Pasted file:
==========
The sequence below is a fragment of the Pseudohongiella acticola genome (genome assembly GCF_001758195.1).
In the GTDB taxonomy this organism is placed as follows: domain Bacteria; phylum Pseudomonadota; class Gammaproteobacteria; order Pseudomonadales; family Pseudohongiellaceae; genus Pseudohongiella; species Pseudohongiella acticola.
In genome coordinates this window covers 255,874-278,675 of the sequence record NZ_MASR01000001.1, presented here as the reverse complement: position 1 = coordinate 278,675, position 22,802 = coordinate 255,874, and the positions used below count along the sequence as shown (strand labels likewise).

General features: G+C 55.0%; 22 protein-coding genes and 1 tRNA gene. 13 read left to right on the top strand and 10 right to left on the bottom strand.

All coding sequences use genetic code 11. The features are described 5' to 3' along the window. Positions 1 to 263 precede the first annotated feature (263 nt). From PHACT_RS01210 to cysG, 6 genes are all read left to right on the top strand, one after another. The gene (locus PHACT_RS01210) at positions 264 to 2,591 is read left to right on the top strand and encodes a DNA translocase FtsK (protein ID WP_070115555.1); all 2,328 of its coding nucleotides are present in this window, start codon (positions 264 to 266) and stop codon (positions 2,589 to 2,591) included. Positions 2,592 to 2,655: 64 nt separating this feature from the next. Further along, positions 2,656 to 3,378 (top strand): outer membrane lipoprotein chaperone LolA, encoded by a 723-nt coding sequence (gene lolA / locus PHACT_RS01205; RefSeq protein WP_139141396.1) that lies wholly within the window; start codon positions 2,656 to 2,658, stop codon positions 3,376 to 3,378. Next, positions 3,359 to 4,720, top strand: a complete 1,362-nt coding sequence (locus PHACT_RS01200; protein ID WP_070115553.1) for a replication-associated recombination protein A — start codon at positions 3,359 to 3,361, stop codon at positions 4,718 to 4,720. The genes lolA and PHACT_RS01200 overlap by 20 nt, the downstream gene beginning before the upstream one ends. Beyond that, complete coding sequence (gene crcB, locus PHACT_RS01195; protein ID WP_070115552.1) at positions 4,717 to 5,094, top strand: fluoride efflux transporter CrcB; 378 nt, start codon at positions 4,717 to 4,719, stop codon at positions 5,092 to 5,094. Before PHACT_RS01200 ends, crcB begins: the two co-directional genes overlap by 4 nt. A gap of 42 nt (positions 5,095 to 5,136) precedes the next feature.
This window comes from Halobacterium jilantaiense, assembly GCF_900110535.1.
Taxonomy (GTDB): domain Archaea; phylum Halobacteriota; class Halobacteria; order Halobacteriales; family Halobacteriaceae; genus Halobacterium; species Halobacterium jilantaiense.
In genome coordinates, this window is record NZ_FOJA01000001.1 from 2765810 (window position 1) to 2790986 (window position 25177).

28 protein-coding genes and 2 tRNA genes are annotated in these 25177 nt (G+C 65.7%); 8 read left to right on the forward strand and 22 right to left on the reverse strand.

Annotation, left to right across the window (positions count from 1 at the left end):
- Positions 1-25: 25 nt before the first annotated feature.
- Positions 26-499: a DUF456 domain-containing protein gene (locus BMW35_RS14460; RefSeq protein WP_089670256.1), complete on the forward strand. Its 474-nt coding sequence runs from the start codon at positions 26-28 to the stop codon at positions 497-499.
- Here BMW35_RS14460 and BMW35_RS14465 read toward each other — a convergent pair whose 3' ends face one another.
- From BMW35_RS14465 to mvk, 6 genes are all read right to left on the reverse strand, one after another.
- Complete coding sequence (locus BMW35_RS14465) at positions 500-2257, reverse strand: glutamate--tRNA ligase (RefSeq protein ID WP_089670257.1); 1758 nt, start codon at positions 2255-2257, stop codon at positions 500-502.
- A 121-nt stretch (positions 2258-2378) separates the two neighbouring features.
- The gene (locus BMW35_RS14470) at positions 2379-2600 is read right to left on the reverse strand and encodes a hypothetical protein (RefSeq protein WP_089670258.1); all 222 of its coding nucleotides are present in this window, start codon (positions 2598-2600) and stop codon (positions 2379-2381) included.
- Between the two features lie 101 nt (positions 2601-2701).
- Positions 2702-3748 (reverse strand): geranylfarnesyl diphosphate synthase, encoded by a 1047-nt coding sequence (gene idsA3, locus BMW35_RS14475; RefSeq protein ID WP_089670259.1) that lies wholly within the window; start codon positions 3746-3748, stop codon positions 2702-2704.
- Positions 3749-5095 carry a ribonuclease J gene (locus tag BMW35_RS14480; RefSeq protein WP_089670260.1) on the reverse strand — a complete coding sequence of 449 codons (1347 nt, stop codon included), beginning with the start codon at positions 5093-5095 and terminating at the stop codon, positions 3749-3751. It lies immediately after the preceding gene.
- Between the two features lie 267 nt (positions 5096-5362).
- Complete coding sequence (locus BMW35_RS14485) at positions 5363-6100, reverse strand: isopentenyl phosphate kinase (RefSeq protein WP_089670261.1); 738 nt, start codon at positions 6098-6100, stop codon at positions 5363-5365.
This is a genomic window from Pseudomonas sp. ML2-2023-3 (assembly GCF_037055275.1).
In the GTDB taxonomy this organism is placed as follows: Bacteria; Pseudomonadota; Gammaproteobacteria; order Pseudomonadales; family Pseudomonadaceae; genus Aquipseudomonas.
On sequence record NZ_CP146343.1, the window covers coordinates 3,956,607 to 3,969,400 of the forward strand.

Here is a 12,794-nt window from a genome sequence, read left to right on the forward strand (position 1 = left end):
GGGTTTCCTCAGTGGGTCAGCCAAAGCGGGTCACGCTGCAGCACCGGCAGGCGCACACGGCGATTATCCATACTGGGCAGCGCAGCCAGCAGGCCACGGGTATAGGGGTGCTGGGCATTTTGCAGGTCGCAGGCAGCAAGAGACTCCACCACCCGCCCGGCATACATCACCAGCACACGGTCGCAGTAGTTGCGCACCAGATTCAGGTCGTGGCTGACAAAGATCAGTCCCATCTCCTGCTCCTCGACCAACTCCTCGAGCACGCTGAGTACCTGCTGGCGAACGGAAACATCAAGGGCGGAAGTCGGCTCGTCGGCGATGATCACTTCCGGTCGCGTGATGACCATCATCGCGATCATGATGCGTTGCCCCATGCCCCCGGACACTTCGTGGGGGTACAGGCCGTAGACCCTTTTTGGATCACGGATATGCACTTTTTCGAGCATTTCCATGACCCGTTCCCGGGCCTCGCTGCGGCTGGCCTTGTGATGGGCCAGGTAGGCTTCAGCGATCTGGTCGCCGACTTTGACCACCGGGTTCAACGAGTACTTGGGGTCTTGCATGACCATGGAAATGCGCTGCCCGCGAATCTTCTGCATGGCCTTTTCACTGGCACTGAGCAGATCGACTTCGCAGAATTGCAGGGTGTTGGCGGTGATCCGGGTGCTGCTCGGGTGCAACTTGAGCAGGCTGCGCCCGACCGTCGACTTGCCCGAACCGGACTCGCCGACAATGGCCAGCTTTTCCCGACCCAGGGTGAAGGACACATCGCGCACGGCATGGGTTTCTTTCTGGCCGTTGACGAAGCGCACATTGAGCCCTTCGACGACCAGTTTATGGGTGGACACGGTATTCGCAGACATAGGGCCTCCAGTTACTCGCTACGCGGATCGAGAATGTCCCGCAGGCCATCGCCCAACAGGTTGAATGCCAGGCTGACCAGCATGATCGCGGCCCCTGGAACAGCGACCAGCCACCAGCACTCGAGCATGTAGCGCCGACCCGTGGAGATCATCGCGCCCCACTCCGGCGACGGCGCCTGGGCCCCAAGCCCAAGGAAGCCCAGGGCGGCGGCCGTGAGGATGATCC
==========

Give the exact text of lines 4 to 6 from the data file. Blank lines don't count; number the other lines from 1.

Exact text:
General features: G+C 55.0%; 22 protein-coding genes and 1 tRNA gene. 13 read left to right on the top strand and 10 right to left on the bottom strand.

All coding sequences use genetic code 11. The features are described 5' to 3' along the window. Positions 1 to 263 precede the first annotated feature (263 nt). From PHACT_RS01210 to cysG, 6 genes are all read left to right on the top strand, one after another. The gene (locus PHACT_RS01210) at positions 264 to 2,591 is read left to right on the top strand and encodes a DNA translocase FtsK (protein ID WP_070115555.1); all 2,328 of its coding nucleotides are present in this window, start codon (positions 264 to 266) and stop codon (positions 2,589 to 2,591) included. Positions 2,592 to 2,655: 64 nt separating this feature from the next. Further along, positions 2,656 to 3,378 (top strand): outer membrane lipoprotein chaperone LolA, encoded by a 723-nt coding sequence (gene lolA / locus PHACT_RS01205; RefSeq protein WP_139141396.1) that lies wholly within the window; start codon positions 2,656 to 2,658, stop codon positions 3,376 to 3,378. Next, positions 3,359 to 4,720, top strand: a complete 1,362-nt coding sequence (locus PHACT_RS01200; protein ID WP_070115553.1) for a replication-associated recombination protein A — start codon at positions 3,359 to 3,361, stop codon at positions 4,718 to 4,720. The genes lolA and PHACT_RS01200 overlap by 20 nt, the downstream gene beginning before the upstream one ends. Beyond that, complete coding sequence (gene crcB, locus PHACT_RS01195; protein ID WP_070115552.1) at positions 4,717 to 5,094, top strand: fluoride efflux transporter CrcB; 378 nt, start codon at positions 4,717 to 4,719, stop codon at positions 5,092 to 5,094. Before PHACT_RS01200 ends, crcB begins: the two co-directional genes overlap by 4 nt. A gap of 42 nt (positions 5,095 to 5,136) precedes the next feature.
This window comes from Halobacterium jilantaiense, assembly GCF_900110535.1.